WHAT IS EMBROIDERY DIGITIZING? Whether you are a fashion designer, embroidery enthusiast, or a professional embroiderer, knowing embroidery digitizing basics is essential. Dig ..


Whether you are a fashion designer, embroidery enthusiast, or a professional embroiderer, knowing embroidery digitizing basics is essential. Digitizing is the act of transforming artwork into a digital format. It instructs your machine, on the needle path needed to execute your design.


Before you dip your toes into digitizing for machine embroidery there are a few things you need to make sure,
Firstly, your computer should be able to support the embroidery software and it should be updated too!
Secondly, you need to determine what file type your embroidery machine supports. Different machines support different file formats. Here is a list of file formats that popular embroidery machines use:


.dst: embroidery file format for Tajima commercial embroidery machines
.exp: embroidery file format for Melco commercial embroidery machines
.jef: embroidery file format for Janome commercial embroidery machines
.kwk: embroidery file format for Brother commercial embroidery machines
.dsb: embroidery file format for Barudan commercial embroidery machines
.tap: embroidery file format for Happy commercial embroidery machines

Once you have figured out the basics we can get to digitizing! Here is a step by step list on how to digitize.

Step 1: Select your artwork

This is where the real fun is! You can digitize just about any piece of artwork or image to turn it into your custom thread embroidery design. You can also create the design in the software itself and digitize it.

Step 2: Upload your design

Upload your design file (JPG, JPEG, PNG, etc) into the software. Different software accepts different file formats. Crop out unnecessary blank space around the image that you want to be embroidered.

Step 3: Resize your image

You need to resize your design to the exact dimensions that will appear on your product. Measure carefully, the space available for embroidery on your product. You can size your image down initially or after you are done digitizing. Resizing after digitizing is helpful when working on a detailed drawing, or a realistic photo illustration.

Step 4: Understand your fabric

The fabric on which you plan on using the embroidery machine plays an important role in digitizing. For example; if you are embroidering on a thick cloth, like a towel you may want to incorporate a knock-down stitch into your design.

Step 5: Understand your embroidery thread

You also need to understand your thread, for example, if you are using metallic embroidery thread, you should decrease your stitch density and you should also avoid small stitches and sharp corners in the design.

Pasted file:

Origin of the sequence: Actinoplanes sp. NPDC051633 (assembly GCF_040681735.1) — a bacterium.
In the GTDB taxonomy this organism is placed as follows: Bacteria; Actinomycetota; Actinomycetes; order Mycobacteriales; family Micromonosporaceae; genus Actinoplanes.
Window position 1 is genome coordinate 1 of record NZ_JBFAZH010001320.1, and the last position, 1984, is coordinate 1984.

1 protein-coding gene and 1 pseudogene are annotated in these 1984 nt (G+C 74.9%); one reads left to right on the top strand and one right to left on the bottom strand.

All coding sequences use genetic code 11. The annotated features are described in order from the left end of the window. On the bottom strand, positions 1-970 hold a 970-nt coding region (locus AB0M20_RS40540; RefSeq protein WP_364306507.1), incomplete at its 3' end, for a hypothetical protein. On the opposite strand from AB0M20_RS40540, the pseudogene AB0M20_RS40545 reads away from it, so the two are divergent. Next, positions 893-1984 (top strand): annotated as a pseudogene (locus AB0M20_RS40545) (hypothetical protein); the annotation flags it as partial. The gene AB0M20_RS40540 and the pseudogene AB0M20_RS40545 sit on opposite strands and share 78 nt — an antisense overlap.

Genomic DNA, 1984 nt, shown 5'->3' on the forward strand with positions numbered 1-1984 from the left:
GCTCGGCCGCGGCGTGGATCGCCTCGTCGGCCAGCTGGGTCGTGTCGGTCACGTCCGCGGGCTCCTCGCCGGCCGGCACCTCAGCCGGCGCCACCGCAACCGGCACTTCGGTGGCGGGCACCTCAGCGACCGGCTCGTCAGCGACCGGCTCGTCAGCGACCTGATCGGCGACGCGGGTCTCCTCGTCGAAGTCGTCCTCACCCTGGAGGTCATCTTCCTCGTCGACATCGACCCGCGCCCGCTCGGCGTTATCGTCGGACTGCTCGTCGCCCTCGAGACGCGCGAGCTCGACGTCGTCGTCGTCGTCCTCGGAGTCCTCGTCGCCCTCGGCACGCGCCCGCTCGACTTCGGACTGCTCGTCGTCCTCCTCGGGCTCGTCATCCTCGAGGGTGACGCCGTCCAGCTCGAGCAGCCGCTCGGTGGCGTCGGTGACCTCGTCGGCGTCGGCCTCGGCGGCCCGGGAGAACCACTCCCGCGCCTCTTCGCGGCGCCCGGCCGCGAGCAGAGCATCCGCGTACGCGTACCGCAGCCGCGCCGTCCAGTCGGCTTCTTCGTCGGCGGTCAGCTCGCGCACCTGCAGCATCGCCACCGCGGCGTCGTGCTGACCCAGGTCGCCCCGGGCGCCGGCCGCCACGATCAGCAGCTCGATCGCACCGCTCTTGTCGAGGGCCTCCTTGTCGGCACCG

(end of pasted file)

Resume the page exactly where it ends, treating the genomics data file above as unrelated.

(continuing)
Different weights of embroidery threads will also make you change the thread density. For example, if you are shifting from a 40-weight embroidery thread to a 30-weight thread you would reduce the thread density and or increase the stitch length.

Step 6: Choose your stitch types

For each area of your design, you will need to specify the type and angle of the stitching. Many software support different fill types, adding variety as well as ease for digitizers. The three most common types of stitches are:

Straight stitches

In embroidery, straight stitches are used to make straight lines and curves. They are used for:

  • Shading 
  • Outlines
  • Detail work

Fill stitches or tatami stitches

True to its name, fill stitches fill up the empty spaces of the design. They are used for:

  • Filling blank spaces 
  • Textured looks 
  • Larger designs 
  • Durable applications

Satin Stitches

Satin stitches are used to add text and brilliant hues to your embroidered designs. They are sewn close together to give borders to the stitched design. Satin stitches are used for: 

  • Words and text
  • Borders 
  • For achieving a shiny/satin look

Step 7: Test stitch out your embroidery design

Test stitch out your embroidery design

Before you commit to the design, you should take it for a test run! This will help you tweak any of the digitizing you don’t like.


Here are some tips and tricks to help you save time and energy:

Tip 1: Start Simple

When you are learning to digitize, start with very basic images and work your way up to hard and complicated embroidery designs.

Tip 2: Don’t Rely on Auto-digitizing

Relying on auto-digitizing can be a bad idea. The software might not always be able to distinguish between the background and the design. This would cause it to assign the same embroidery thread color and stitch angle to both the fabric and the design, resulting in an underwhelming design. It is always best to digitize yourself.

Tip 3: Digitize in the right sequence

Digitize in the right sequence

The embroidery machine should embroider your design in the right sequence. Therefore digitizing should be done in a systematic manner. For example, small details should always be stitched last. Another example would be when you are working with hats and beanies you should start the embroidery from the center and out, to avoid puckering.

Tip 4: Vary Stitch Angle

Vary your stitch angle to make the product look three-dimensional and not bland. A great approach would be to break up large shapes in your design and assign multiple stitch angles to give it depth.

Tip 5: Minimize jump stitches

Jump stitches are extra threads left on the embroidery design. To minimize jump stitches, you can add a running stitch from the end of the design to the start of the design. Keep in mind that the color embroidery thread should be the same so that the run stitch is not visible.


Embroidery digitizing may seem like a mammoth task, but it is the basis of your product and it should be done correctly. A well digitized design can be the distinguishing factor between a mediocre product and an excellent product.

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